Over 40 antennas located at all points of the globe collect the data from satellites. Data are either received in real-time by a regional antenna in the satellites’ path or stored on-board and relayed to the nearest global antennas.

There are two global Argos processing centers, one located just outside of Toulouse in Southwestern France, and the other near Washington, DC. Once the data arrive at a processing center, locations are automatically calculated and information made available to users/subscribers.

Based on information received since the young cranes left St. Marks on March 31st, we know they have traveled approximately 470 miles in just 3 days. We also know, by plotting their roost locations that they seem to be traveling parallel to the route our pilots led them along last fall.

As of yesterday, April 3rd, they had made it to northern Kentucky. Data received for all four transmitters means that at the very least, these four birds are still traveling together. Unfortunately, we have no way of knowing if the remaining four cranes are also with this group.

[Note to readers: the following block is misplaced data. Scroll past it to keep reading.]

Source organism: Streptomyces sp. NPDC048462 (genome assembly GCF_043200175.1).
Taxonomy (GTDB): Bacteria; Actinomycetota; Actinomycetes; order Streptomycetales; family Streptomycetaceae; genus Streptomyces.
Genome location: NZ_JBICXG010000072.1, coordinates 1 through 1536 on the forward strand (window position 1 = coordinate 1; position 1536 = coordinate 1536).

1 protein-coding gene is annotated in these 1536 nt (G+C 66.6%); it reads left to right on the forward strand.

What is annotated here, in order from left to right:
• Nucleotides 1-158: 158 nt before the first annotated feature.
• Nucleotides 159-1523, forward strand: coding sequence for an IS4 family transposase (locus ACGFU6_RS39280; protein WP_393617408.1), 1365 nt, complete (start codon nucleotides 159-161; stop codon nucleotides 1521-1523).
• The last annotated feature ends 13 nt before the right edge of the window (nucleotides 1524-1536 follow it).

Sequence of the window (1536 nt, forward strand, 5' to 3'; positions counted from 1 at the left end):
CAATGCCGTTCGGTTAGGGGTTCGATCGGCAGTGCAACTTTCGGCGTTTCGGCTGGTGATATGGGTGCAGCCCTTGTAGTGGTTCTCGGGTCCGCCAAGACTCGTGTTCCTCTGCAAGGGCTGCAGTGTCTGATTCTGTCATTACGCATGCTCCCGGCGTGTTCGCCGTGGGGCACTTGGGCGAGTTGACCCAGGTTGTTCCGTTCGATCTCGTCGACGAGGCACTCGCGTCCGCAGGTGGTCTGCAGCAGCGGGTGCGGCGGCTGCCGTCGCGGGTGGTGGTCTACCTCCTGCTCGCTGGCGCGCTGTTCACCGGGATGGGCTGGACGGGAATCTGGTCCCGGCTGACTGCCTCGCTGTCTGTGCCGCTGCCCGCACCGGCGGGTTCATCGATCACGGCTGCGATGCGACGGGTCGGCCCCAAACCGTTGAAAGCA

Here’s a Google Earth map grab showing our southward stopovers (red place markers) and the yellow pushpins are the roost locations used by the cranes wearing PTT devices on each day of their unassisted northward flight.

April3_distance They appear to be making GREAT progress! Why not Give A WHOOP! to celebrate?

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Pura Vida!

Pura Vida is the Spanish phrase meaning ‘Pure Life” and it is the law of the land in beautiful Costa Rica. Why does this matter?

It matters because OM MileMaker supporter, Francoise Leonard of New Mexico is the recipient of the two week stay at Mot Mot Manor in the wonderful gated community of Roma del Mar!

Congratulations Francoise!

All MileMaker supporters had their names entered into a thank you prize draw, which was held on March 31st. In fact anyone that sponsored a mile, had 4 entries in the draw (for each mile), those that sponsored a half mile had 2 entries and 1/4 mile supporters had their names entered once.